I followed the recipe exactly (except I used pastry flour instead of cake - maybe that was the problem?) and it was super dry. Is there any way I can easily make it more moist? Should I add more honey? or switch the butter for olive oil? Or add more milk? Thanks!
 
Renee M. June 5, 2014
This looks delictios! I'm going to the store tomorrow and will stock up on needed ingredients. I am sure that this cake made as directed will be perfect. Obviously, subbing many ingredients doesn't work….I don't understand when people sub ingredients and then complain? You didn't follow the recipe and then want to gripe about the outcome… puzzled.
 
misslofox February 12, 2012
I made this cake for a brunch this morning and it was beyond delicious. I was a little worried about the comments that it would be dry, but I found it to be very moist. I didn't chop my prunes very small - maybe that helped? In any case, this recipe is definitely a keeper!
 
beijinggirl February 5, 2012
Just made this - used whole wheat flour, omitted the prunes and baked in flower cake molds. Beautiful!
 
Susan November 24, 2011
Exquisite! I subbed wheat flour for rye, and soaked the prunes in apple juice like Lillasyster suggested. It was so good I decided to forego the brownies I'd planned to make for a potluck and share this cake instead. Anything that can stand in for chocolate is of superior quality.
 
bklyncook October 5, 2011
mmm..added applesauce because i feared the "dry" factor....yum ...so easy...
 
drbabs September 28, 2011
Loved. I made the cake with whole wheat instead of rye flour--I didn't have any rye--and used the extra honey because I'm a wimp. It was very slightly dry, but that may have been my oven's fault--sometimes it runs hot, sometimes cold, and it was running a little hot today. We had it with cappuccino for dessert and loved it. Thanks for a great recipe.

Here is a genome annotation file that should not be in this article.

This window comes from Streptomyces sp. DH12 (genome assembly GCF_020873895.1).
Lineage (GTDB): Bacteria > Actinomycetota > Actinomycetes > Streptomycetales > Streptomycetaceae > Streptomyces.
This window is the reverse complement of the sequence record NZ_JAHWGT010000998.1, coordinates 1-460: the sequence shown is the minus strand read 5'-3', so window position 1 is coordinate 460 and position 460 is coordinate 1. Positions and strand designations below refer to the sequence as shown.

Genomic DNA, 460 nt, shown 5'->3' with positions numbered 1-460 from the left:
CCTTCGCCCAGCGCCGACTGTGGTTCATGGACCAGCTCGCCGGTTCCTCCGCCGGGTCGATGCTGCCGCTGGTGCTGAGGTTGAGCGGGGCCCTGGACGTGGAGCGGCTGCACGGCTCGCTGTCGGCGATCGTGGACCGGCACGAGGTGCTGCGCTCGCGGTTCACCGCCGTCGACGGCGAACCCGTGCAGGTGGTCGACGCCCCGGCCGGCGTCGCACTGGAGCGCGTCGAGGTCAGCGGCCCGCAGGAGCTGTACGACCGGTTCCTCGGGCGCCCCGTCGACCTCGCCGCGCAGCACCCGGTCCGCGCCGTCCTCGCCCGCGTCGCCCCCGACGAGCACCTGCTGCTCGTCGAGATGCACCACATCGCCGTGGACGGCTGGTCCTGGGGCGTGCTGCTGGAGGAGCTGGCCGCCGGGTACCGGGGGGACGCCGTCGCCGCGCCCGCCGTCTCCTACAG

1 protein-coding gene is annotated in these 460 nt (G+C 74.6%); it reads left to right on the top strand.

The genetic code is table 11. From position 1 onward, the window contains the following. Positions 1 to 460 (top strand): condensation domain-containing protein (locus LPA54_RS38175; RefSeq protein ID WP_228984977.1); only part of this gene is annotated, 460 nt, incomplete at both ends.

Lillasyster September 28, 2011
A very nice cake. I used plain AP flour instead of rye, the extra blob of honey and soaked the prunes in apple juice. Results were plenty moist and not too sweet; thanks for the excellent recipe!
 
Regine September 22, 2011
More like a honey bread than cake since it just has a hint of sweetness even with the additional 2 tbsp of honey. Definitely good with butter or even cheese. I could see it cut in slices next to a plate with a nice selection of cheeses. I did not have rye flour nor do I like it, so I replaced the rye with the same quantity of all purpose flour. I also added about 1 tsp vanilla extract. Would I make it again? Yes. You could even up the honey from 1/2 cup to 3/4.
 
Brotha P. September 20, 2011
Oh, Man! I must make this, this very weekend and I will post my photo when mission is accomplished. :-)
 
Smallpeace September 20, 2011
What did I do wrong?! My honey cake was very dry. Arathi, I like the idea of steeping the prunes in armagnac, maybe that would help. But I do think this very un-sweet cake needs the added dusting of the confectioners. Frowny face.
 
Author Comment
thirschfeld September 20, 2011
Smallpeace, I have made the cake several times now and it has never been dry. It is not a particularly moist dense cake either though. Did you use 8 x 8 metal bakeware or some other bakeware? Did you use stone ground rye? Sometimes I find stone ground grain absorbs more moisture and needs a little more hydration. Also in the headnote you will notice it recommends for a sweeter cake to add up to an eighth of a cup more honey. Arathi's idea of steeping the prunes would be a great additon.
 
ashleychasesdinner September 18, 2011
I am loving honey lately, so I am off to make this. I have similar plates to the one you have in your photo! Love that plate. Mine are on their last leg, since they are old and have been passed around to so many through the years. Thanks for sharing the recipe thirschfeld!